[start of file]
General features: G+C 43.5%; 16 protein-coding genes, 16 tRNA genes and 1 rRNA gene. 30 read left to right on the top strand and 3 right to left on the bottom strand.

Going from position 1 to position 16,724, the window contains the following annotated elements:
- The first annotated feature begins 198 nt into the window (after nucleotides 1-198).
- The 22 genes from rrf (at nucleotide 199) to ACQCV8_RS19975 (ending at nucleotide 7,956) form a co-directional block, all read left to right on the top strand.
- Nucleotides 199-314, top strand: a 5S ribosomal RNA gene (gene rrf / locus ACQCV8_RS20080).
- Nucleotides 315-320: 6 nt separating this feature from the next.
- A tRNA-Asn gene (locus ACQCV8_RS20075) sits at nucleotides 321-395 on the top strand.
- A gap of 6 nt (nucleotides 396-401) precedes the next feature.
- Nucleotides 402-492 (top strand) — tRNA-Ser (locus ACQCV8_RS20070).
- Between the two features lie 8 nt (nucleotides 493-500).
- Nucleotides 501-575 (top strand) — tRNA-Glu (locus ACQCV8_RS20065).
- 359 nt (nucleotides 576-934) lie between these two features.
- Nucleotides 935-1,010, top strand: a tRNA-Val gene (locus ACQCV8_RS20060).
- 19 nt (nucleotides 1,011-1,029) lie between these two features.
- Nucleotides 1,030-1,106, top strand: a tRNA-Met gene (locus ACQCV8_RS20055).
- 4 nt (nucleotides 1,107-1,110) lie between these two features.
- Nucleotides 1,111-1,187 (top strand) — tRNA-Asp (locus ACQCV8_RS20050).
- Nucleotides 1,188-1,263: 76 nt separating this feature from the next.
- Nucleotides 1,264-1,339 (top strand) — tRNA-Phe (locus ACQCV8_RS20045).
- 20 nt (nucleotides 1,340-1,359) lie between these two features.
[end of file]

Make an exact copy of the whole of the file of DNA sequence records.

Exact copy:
General features: G+C 43.5%; 16 protein-coding genes, 16 tRNA genes and 1 rRNA gene. 30 read left to right on the top strand and 3 right to left on the bottom strand.

Going from position 1 to position 16,724, the window contains the following annotated elements:
- The first annotated feature begins 198 nt into the window (after nucleotides 1-198).
- The 22 genes from rrf (at nucleotide 199) to ACQCV8_RS19975 (ending at nucleotide 7,956) form a co-directional block, all read left to right on the top strand.
- Nucleotides 199-314, top strand: a 5S ribosomal RNA gene (gene rrf / locus ACQCV8_RS20080).
- Nucleotides 315-320: 6 nt separating this feature from the next.
- A tRNA-Asn gene (locus ACQCV8_RS20075) sits at nucleotides 321-395 on the top strand.
- A gap of 6 nt (nucleotides 396-401) precedes the next feature.
- Nucleotides 402-492 (top strand) — tRNA-Ser (locus ACQCV8_RS20070).
- Between the two features lie 8 nt (nucleotides 493-500).
- Nucleotides 501-575 (top strand) — tRNA-Glu (locus ACQCV8_RS20065).
- 359 nt (nucleotides 576-934) lie between these two features.
- Nucleotides 935-1,010, top strand: a tRNA-Val gene (locus ACQCV8_RS20060).
- 19 nt (nucleotides 1,011-1,029) lie between these two features.
- Nucleotides 1,030-1,106, top strand: a tRNA-Met gene (locus ACQCV8_RS20055).
- 4 nt (nucleotides 1,107-1,110) lie between these two features.
- Nucleotides 1,111-1,187 (top strand) — tRNA-Asp (locus ACQCV8_RS20050).
- Nucleotides 1,188-1,263: 76 nt separating this feature from the next.
- Nucleotides 1,264-1,339 (top strand) — tRNA-Phe (locus ACQCV8_RS20045).
- 20 nt (nucleotides 1,340-1,359) lie between these two features.